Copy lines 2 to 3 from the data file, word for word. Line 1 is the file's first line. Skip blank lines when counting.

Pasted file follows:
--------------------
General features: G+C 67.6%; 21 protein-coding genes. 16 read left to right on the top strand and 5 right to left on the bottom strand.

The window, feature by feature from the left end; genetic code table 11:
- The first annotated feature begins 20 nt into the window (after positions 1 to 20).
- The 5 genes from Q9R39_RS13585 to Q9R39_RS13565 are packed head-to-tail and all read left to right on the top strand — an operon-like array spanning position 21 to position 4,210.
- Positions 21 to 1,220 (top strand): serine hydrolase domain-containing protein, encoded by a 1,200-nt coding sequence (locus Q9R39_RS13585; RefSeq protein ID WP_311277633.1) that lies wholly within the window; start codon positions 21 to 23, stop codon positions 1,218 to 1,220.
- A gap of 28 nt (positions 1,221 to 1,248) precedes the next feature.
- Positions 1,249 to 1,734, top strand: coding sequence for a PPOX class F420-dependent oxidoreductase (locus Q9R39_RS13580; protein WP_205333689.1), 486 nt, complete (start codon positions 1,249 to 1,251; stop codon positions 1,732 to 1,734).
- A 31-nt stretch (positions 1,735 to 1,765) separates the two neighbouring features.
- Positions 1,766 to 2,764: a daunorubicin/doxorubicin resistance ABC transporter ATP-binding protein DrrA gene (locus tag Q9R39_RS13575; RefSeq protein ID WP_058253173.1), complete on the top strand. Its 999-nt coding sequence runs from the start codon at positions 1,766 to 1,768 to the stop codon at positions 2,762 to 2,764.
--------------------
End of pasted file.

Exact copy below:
The window, feature by feature from the left end; genetic code table 11:
- The first annotated feature begins 20 nt into the window (after positions 1 to 20).